Carolina Peña: "It is essential to recognize the role of girls, young women, and women as protagonists of peace, democracy, and development."

Carolina Peña is an economist, and a specialist in gender, violence, and human rights. She has a master's degree in Development Economics and is a feminist activist. She is currently the coordinator of projects and gender studies at the Investoria Foundation, an Ecuadorian civil society organization that promotes sustainable development through research and the generation of social projects. She has researched the wage gap and maternity in the labor market, gender violence in the workplace, and the care economy. Carolina promotes women's economic empowerment and investment in care systems.


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Photo: Courtesy of Carolina Peña 

How can we promote more significant youth participation in constructing more peaceful societies with gender equality, inclusion, and sustainability?

Today's youth can contribute to sustainable development and equality through mobilization and awareness-raising on different issues that affect the entire population, with greater emphasis on populations in situations of vulnerability or risk. This will allow young people to collect, systematize and analyze essential data regarding the status of the populations that are part of the grassroots and national initiatives that are in development. The active role of youth allows for monitoring and follow-up processes for accountability to local and national governments, as well as the demand for compliance with various treaties, conventions, and recommendations ratified by the country.   

Peacebuilding goes beyond ending conflicts and guaranteeing attention to victims; addressing structural inequalities and securing processes of reparation and non-repetition of the different conflicts and violations is important. Likewise, access to the additional essential services that are fundamental rights enshrined in the Universal Declaration of Human Rights, such as education, health, work, decent housing, transportation, a healthy environment, and lives free of violence, must be guaranteed.

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Photo: Courtesy of Carolina Peña

What is the role, and why is youth participation important in peacebuilding and sustainable recovery from crises?

For sustainable recovery from crises, it is crucial to recognize which populations and sectors have been most affected by the economic, social, environmental, and political crises that have been deepened by the COVID-19 health emergency.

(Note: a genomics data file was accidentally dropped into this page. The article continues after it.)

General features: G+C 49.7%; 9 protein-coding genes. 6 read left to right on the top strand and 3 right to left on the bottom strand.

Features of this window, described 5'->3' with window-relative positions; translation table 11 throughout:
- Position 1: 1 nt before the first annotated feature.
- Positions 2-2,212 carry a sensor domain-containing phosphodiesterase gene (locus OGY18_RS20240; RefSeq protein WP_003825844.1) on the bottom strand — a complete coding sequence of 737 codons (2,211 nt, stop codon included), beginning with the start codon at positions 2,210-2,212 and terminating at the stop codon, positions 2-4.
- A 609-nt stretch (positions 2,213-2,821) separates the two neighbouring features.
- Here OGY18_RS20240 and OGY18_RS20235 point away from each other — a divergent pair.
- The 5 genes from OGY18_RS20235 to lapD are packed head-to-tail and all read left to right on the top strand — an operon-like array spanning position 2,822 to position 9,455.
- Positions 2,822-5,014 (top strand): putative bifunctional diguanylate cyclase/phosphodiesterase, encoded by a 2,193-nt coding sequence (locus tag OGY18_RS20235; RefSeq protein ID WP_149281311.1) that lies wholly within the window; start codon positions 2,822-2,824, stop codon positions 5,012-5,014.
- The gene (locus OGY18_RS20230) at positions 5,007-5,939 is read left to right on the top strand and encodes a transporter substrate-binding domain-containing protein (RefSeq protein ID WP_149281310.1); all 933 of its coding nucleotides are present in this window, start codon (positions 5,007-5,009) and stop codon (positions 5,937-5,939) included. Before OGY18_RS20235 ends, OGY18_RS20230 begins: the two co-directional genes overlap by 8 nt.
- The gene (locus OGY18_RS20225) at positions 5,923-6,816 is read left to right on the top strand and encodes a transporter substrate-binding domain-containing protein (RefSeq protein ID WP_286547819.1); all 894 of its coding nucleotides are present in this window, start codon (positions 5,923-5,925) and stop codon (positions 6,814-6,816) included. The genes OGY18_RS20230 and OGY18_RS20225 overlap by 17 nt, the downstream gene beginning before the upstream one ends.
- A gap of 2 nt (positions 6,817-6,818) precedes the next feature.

Girls and women worldwide have faced increased risks from confinement, such as domestic violence, barriers to access to education and technological tools, unemployment, and increased burdens of unpaid domestic and care work. It is essential to recognize the role of girls, young women, and women as protagonists of peace, democracy, and development to contribute to the structural transformation of the dynamics of patriarchal exclusion and overcoming inequality gaps.

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Photo: Courtesy of Carolina Peña

How can intergenerational solidarity be promoted for building a culture of peace and sustainable recovery for the achievement of the SDGs?   

Intergenerational solidarity can be achieved by involving women and men of all ages in the transformative processes of society. Current conditions of inequality can be overcome through the promotion of intergenerational initiatives that connect people of different ages to influence policies and legislation that protect human rights and address discrimination based on gender, age, ethnic identification, disability, nationality, and other situations that violate the rights of population groups. It is also vital to encourage educational activities that raise awareness and mobilize the population in the face of any case of injustice so that no one is left behind in the process.  



The opinions are the author's responsibility and do not reflect an official position of UN Women or any other agency of the United Nations System.